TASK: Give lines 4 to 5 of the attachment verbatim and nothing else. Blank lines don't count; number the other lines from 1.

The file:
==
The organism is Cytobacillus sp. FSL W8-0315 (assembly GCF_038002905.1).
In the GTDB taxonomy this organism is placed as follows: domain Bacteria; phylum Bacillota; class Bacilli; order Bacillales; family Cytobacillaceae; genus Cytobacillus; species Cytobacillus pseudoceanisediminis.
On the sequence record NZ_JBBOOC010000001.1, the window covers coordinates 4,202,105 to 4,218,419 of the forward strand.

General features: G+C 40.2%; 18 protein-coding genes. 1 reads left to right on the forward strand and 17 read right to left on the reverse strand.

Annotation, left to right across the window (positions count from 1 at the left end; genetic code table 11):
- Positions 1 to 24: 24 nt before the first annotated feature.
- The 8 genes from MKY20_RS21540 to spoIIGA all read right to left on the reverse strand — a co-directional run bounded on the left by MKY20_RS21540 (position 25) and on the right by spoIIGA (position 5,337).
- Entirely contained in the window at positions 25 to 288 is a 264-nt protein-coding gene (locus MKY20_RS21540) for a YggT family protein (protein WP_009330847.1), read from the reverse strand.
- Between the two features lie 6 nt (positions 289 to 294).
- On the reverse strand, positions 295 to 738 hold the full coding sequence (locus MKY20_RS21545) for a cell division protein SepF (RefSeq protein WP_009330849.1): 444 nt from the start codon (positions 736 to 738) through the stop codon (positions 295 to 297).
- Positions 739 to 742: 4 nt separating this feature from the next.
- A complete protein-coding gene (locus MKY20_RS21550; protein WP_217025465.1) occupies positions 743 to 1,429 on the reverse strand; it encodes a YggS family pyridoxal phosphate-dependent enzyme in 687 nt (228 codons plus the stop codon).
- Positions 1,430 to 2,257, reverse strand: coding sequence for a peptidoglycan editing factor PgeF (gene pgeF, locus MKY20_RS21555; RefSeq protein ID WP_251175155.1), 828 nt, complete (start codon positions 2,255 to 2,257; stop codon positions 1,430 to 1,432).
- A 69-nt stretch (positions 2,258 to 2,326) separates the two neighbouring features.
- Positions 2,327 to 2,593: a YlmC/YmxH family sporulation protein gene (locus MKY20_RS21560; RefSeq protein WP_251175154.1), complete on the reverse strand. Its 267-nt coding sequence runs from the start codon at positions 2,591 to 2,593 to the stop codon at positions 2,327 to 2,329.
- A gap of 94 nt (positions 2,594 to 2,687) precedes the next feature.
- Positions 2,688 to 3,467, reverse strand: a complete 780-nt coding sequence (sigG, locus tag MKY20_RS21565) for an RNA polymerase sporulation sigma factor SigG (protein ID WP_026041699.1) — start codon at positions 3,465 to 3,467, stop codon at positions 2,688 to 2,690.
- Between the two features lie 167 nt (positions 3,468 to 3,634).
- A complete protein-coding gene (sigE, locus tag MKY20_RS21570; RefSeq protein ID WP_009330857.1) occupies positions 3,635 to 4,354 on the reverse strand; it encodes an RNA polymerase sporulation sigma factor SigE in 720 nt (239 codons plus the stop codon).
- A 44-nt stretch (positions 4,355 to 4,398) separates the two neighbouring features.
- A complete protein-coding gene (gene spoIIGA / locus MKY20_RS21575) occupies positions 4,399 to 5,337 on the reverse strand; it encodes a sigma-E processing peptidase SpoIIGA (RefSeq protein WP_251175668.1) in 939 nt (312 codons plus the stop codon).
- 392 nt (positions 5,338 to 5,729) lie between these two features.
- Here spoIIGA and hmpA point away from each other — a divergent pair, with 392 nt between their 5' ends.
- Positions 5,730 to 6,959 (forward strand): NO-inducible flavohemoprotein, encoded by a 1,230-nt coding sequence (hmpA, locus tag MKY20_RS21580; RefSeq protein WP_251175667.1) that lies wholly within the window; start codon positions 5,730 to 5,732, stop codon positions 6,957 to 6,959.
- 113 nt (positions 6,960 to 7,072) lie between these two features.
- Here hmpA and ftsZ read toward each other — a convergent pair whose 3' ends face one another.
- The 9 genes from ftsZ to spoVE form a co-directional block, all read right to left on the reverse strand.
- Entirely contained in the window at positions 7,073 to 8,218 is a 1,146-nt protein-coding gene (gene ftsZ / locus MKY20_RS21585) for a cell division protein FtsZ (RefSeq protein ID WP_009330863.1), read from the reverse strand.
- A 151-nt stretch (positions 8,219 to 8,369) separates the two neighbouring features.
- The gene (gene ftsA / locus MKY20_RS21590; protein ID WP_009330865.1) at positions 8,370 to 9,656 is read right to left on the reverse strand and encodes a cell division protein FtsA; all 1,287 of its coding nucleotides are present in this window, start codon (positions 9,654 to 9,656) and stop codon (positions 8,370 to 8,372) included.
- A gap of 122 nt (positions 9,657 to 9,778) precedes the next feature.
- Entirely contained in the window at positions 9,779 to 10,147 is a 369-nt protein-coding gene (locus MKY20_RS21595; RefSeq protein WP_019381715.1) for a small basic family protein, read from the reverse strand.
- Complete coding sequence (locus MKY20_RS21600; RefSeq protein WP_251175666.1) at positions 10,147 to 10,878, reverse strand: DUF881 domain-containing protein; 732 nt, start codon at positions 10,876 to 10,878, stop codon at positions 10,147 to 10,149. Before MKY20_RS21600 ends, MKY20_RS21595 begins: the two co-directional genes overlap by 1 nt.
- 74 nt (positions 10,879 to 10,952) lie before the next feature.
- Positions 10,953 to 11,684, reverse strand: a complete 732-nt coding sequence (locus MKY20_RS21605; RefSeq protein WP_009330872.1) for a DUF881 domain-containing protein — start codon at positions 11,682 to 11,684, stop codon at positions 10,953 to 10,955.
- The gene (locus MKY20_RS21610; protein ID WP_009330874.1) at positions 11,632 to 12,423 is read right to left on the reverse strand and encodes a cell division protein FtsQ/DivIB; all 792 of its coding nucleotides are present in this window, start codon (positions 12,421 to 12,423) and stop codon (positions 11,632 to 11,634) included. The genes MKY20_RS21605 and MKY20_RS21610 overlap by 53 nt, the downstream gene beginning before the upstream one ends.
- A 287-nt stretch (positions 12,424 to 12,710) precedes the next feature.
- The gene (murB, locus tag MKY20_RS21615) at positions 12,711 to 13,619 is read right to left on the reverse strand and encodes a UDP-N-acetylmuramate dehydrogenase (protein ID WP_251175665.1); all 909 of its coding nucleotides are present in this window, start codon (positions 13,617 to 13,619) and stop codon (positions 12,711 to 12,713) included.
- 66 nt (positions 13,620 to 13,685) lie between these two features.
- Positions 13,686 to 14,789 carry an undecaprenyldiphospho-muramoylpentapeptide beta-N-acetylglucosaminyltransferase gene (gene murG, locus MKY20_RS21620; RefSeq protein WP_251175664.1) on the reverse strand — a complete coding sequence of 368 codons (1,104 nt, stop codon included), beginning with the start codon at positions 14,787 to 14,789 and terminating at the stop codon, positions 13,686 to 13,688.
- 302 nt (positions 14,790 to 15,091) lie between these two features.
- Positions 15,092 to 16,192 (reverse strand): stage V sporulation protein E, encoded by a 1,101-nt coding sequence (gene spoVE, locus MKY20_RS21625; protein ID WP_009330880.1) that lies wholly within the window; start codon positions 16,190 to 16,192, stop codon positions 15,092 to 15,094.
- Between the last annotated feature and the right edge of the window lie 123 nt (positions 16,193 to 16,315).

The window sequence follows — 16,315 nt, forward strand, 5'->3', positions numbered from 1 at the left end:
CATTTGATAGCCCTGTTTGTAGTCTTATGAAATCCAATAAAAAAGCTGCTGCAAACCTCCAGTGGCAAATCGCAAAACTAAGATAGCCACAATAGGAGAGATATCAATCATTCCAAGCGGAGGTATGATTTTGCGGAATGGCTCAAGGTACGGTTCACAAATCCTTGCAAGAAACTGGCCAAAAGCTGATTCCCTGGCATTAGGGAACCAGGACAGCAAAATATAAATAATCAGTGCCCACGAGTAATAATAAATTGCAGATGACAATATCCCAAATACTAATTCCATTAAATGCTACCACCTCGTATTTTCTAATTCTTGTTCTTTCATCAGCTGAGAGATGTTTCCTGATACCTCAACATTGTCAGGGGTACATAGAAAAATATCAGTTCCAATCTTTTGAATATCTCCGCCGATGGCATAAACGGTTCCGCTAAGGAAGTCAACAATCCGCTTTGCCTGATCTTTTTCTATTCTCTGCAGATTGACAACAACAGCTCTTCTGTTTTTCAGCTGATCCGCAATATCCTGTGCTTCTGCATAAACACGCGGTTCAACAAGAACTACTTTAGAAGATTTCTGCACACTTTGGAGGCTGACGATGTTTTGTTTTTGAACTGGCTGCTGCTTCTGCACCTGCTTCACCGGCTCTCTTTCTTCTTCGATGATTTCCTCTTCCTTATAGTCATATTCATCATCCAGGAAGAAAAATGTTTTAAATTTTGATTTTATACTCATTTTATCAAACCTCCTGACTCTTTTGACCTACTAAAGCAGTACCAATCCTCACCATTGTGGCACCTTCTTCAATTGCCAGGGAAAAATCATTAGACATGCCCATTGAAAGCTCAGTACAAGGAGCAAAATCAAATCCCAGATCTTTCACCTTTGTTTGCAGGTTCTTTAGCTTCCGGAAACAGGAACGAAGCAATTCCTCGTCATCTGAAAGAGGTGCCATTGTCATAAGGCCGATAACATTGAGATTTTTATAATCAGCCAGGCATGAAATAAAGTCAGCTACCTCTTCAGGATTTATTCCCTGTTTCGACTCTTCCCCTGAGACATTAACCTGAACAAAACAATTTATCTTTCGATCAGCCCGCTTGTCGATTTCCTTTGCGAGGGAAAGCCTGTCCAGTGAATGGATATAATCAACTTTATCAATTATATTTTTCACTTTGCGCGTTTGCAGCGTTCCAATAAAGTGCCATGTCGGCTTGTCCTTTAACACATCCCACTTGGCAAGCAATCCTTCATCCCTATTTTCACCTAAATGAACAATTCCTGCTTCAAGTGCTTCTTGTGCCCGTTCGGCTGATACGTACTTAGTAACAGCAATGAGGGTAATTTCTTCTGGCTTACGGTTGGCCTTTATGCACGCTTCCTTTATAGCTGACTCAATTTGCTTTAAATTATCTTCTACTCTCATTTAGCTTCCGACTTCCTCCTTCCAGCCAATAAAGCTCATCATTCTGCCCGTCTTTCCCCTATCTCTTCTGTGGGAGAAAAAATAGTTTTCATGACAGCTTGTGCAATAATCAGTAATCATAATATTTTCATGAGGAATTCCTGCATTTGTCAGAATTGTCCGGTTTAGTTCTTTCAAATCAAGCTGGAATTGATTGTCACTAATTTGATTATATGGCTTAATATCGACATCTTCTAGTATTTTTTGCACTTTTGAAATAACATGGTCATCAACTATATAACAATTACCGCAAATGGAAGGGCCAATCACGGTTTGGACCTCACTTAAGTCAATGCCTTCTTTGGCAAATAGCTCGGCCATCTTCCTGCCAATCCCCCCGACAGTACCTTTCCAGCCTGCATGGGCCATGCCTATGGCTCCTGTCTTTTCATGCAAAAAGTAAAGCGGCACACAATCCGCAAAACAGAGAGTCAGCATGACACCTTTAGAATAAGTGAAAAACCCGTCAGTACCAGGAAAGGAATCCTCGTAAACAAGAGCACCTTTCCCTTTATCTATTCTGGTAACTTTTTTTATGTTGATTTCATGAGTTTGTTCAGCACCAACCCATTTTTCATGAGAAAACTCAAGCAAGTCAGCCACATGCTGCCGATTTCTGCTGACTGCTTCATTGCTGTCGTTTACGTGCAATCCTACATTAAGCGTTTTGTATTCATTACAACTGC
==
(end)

General features: G+C 40.2%; 18 protein-coding genes. 1 reads left to right on the forward strand and 17 read right to left on the reverse strand.

Annotation, left to right across the window (positions count from 1 at the left end; genetic code table 11):